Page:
In order to evaluate the impact of SEUs on the reliability of the FinFET-SRAMs in the presence of resistive defects, simulations using Hspice™ were performed. A FinFET-SRAM cell adopting a 14 nm PTM technology was designed for simulating the ionizing particle as a current source in the pull-down transistor according to the models presented in the previous Section. The values of Qexc corresponding to the transient effects (Qexc_nom), the peak current (Ipeak), and the plateau current (Iplateau) are summarized in Table 6. Note that the values of Qexc_nom were obtained by integrating the current pulse, considering the lower values of Ipeak that resulted in bit-flips in the SPICE model, and modeling the same value of plateaus observed in TCAD. This way, some variations in Qexc_nom were observed when compared to the TCAD model. This difference is observed due to the fact that different technological parameters for the TCAD model and the SPICE PTM model are applied.

Table 6 Excess Charge Configuration

Table 7 shows the observed values of Rcrit, along with the values of simulated Qexc and the correspondent Ipeak and Iplateau. The value of Qexc_alt was reduced from Qexc_nom by 10% to verify if weak defects can reduce the amount of charge needed to cause a bit-flip. For resistive open defects, the critical resistance is the lowest value that results in a bit-flip, considering the reduced value of Qexc_nom. For resistive bridges, the Rcrit are the highest values that render the cell susceptible to SEUs. The defects marked with ‘*’ indicate that this defect was injected into a different cell’s inverter than the transient was injected into.

Table 7 Weak resistive defects that increase the SEU sensitivity of the studied SRAM cells

Looking at Table 8, it is possible to observe that weak resistive defects may indeed modify the cell robustness. DFO2 and DFO4, which are low resistance open defects, as well as DFB2 and DFB6, which represent high resistances for bridge defects, represent this situation where the cell robustness is reduced. Note that the defect sizes adopted represent weak defects, which means that may not be detectable by manufacturing tests, even those able to detect dynamic faults, according to the results in [23].

Table 8 Weak resistive defects that prevent bit-flips, considering the critical excess charge (spice)

This paper also investigated what is the nominal value of excess charge necessary for causing a bit-flip in a healthy cell. It was possible to observe that some defects may turn the cell more robust to the SEUs, as shown in Table 8. It is interesting to notice that some defects may have distinct impacts when occurring in the inverter that is affected by the SEU or during their occurrence in the opposite inverter. For example, if DFO2 occurs in the inverter hit by the ion, the bit-flip occurrence is facilitated, while, if it occurs in the opposite inverter, a higher collected charge is needed to turn the event into an SEU.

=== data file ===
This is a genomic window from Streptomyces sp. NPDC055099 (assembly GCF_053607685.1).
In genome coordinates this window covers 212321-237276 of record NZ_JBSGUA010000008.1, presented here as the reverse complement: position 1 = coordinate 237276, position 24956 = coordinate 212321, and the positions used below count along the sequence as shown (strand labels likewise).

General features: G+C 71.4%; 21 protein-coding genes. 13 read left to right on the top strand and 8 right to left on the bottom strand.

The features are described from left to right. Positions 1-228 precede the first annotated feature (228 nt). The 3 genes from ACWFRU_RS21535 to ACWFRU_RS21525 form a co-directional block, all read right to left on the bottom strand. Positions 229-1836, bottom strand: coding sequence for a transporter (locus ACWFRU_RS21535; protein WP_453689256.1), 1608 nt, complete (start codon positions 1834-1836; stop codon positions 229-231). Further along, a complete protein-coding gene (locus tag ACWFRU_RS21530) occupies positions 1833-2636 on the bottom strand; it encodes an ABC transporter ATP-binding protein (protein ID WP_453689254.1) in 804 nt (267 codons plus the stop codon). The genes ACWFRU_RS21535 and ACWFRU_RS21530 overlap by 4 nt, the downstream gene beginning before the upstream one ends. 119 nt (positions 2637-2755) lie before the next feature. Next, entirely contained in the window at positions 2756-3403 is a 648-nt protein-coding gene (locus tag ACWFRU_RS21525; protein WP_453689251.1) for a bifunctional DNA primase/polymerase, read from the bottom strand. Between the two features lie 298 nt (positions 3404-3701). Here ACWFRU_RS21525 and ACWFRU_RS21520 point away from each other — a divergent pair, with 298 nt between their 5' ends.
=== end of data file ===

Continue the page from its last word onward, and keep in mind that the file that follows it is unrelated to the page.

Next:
5 Final Considerations

This work analyzed the impact of SEUs on the reliability of defective FinFET-based SRAM cells. To accomplish this, three variants of 14 nm FinFET SRAM cells were modeled using TCAD. In a subsequent step, ion strikes were simulated and injected into the modeled cells. As a contribution, the obtained current shapes and the corresponding excess charges for the different design variants (HD, LV, and HP) were modeled.

This work also remarks that physical simulations (TCAD) should be performed if the goal is to evaluate, by simulation, the design sensitivity to a given energy spectrum of incident particles. This phenomenon happens due to a specific SRAM circuit dynamic: a particle with lower LET can result in a higher value of excess charge depending on the layout configuration, as demonstrated in this work. Therefore, SPICE simulations that consider this value as a comparison parameter or as a critical charge (classic simulation method) do not accurately represent the actual memory reliability concerning single events in real radiation environments.

In this work, considering the TCAD simulation data, the HD cell demonstrated to be more robust than HP and LV cells since a higher LET was necessary to trigger a bit-flip. After discussing the suitability of applying the double exponential model to simulate SEE in this technology, the obtained current shapes observed in TCAD were modeled in SPICE. For specific cell configurations and particle energy conditions, the double exponential is still a satisfyingly accurate model, while for other cases, different current models had to be proposed.

Finally, this paper showed that weak resistive defects might indeed affect the behavior of the cell under single events. In fact, some weak defects may turn the cell more prone to SEUs. However, some defects may prevent bit-flips from occurring, considering the LETth observed for a defect-free cell, making a higher particle LET necessary to generate an SEU. This ambiguous behavior is explained by the fact that the amount of excess charge due to a single event in SRAMs is highly dependent on the circuit’s dynamic response, which indeed may be significantly modified by the occurrence of resistive defects. As future work, we identify that it would be interesting to calibrate the proposed models with empiric experimental data.